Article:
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Alcohol Clin Exp Res. 2009 Mar;33(3):455-63. doi: 10.1111/j.1530-0277.2008.00856.x. Epub 2008 Dec 13.

Sensitization, duration, and pharmacological blockade of anxiety-like behavior following repeated ethanol withdrawal in adolescent and adult rats.

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Neurobiology Curriculum, University of North Carolina, School of Medicine, Chapel Hill, North Carolina 27599, USA.



Repeated ethanol withdrawal sensitizes anxiety-like behavior in adult rats and causes anxiety-like behavior and decreased seizure thresholds in adolescent rats. Current experiments determined if adolescent rats exhibit sensitized anxiety-like behavior, the duration of this effect, if drug pretreatments blocked these effects, and if these effects differed from those seen in adults.


Male adolescent rats received three 5-day cycles of 2.5% ethanol diet (ED) separated by two 2-day withdrawal periods, continuous 15 days of 2.5%ED, or a single 5-day cycle of 2.5%ED. Male adult rats received three 5-day cycles of either 2.5% or 3.5%ED. These groups were tested 5 hours into the final withdrawal for social interaction (SI) deficits (an index of anxiety-like behavior). Ethanol intake was monitored throughout and blood concentrations were obtained from separate groups of rats. Additionally, adolescent rats were tested for SI 1, 2, 7, 14, and 18 days and adults 1 and 2 days after the final withdrawal. Some adolescent rats were also pretreated with the CRF(1) antagonist CP-154,526, the 5-HT(1A) agonist buspirone, or the benzodiazepine receptor antagonist flumazenil during the first 2 withdrawals.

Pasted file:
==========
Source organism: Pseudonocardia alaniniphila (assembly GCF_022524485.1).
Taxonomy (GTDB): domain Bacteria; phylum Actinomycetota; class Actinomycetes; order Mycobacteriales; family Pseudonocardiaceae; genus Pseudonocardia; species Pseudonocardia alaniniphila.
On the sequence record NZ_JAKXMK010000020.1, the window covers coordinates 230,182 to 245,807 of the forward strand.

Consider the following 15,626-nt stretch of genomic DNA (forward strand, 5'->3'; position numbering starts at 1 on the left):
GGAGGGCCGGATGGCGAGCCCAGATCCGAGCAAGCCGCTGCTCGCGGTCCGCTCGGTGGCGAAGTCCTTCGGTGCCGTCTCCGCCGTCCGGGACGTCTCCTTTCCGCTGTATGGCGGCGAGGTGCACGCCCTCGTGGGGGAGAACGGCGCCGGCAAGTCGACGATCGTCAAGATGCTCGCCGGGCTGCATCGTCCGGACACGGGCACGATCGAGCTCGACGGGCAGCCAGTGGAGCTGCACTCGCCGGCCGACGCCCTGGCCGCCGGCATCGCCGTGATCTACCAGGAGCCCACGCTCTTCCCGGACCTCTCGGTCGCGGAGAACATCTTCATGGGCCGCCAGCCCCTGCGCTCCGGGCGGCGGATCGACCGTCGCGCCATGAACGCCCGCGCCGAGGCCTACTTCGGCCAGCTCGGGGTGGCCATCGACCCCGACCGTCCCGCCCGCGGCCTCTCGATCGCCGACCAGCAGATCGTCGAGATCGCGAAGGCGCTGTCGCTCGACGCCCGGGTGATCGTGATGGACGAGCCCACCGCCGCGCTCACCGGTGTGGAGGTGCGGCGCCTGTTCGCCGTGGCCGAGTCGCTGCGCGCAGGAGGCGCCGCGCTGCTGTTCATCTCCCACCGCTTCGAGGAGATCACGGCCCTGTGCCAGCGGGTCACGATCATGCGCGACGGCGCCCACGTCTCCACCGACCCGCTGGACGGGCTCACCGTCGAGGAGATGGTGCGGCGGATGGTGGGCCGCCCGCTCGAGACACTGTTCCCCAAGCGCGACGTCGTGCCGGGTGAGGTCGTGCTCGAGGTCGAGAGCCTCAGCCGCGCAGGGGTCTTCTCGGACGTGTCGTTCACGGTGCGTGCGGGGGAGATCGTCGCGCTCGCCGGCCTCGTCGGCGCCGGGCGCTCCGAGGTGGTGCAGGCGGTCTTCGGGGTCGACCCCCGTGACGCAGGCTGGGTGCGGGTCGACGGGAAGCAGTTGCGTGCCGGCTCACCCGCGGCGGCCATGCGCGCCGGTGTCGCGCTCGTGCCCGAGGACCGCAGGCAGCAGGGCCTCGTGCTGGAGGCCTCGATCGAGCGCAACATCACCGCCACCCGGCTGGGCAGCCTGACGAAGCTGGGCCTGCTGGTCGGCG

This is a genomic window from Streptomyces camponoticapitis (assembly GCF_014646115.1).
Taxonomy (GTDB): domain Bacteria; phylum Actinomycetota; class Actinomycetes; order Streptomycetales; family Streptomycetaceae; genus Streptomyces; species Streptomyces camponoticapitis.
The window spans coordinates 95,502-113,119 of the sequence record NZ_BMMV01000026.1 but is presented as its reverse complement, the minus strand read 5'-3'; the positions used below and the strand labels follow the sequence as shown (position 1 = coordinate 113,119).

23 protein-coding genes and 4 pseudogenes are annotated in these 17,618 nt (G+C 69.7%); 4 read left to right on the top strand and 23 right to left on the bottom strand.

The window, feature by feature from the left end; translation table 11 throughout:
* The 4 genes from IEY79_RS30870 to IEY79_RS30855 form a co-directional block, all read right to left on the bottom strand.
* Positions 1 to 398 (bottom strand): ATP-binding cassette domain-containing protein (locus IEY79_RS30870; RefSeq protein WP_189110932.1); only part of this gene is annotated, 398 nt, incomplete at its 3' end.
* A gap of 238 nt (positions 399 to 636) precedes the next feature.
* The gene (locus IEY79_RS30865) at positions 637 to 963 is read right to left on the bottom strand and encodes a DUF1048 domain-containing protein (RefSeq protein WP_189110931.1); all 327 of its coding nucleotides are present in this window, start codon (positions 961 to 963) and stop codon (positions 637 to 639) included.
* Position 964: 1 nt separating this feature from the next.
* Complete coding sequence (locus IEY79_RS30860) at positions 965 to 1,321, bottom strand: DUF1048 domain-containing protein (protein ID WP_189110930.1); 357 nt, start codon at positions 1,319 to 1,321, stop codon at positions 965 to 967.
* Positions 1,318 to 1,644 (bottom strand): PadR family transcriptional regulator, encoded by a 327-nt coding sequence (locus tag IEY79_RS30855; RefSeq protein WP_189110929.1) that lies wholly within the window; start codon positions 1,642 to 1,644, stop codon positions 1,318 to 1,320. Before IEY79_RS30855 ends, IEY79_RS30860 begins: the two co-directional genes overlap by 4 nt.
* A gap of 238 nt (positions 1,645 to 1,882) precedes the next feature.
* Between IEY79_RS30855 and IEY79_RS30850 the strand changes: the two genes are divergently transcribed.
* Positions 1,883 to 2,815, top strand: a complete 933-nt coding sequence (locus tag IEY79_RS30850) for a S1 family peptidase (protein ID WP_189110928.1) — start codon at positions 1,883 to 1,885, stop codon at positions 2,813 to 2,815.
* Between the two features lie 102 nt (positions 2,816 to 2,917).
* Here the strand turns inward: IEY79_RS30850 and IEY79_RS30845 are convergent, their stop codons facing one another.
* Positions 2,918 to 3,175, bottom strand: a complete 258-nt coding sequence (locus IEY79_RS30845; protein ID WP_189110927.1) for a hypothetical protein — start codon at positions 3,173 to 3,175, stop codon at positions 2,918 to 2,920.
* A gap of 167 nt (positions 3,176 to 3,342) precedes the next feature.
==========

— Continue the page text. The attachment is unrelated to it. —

SI was reduced in adolescent rats following repeated withdrawals of 2.5%ED while neither a continuous or single cycle ED exposure caused this effect. Adult rats also had reduced SI following repeated withdrawals from both 2.5% and 3.5%ED. This effect was present up to 1 week following the final withdrawal in adolescents but returned to baseline by 1 day in adults. CP-154,526, buspirone, or flumazenil prevented this reduction in SI in adolescent rats.


Adolescent rats exhibit sensitized anxiety-like behavior following repeated withdrawals at ED concentrations similar to those used in adults. However, this effect is longer lasting in adolescent rats. Drugs modulating CRF, 5-HT, or GABA systems during initial withdrawals prevent the development of anxiety-like behavior otherwise manifest during a final withdrawal in adolescent rats.

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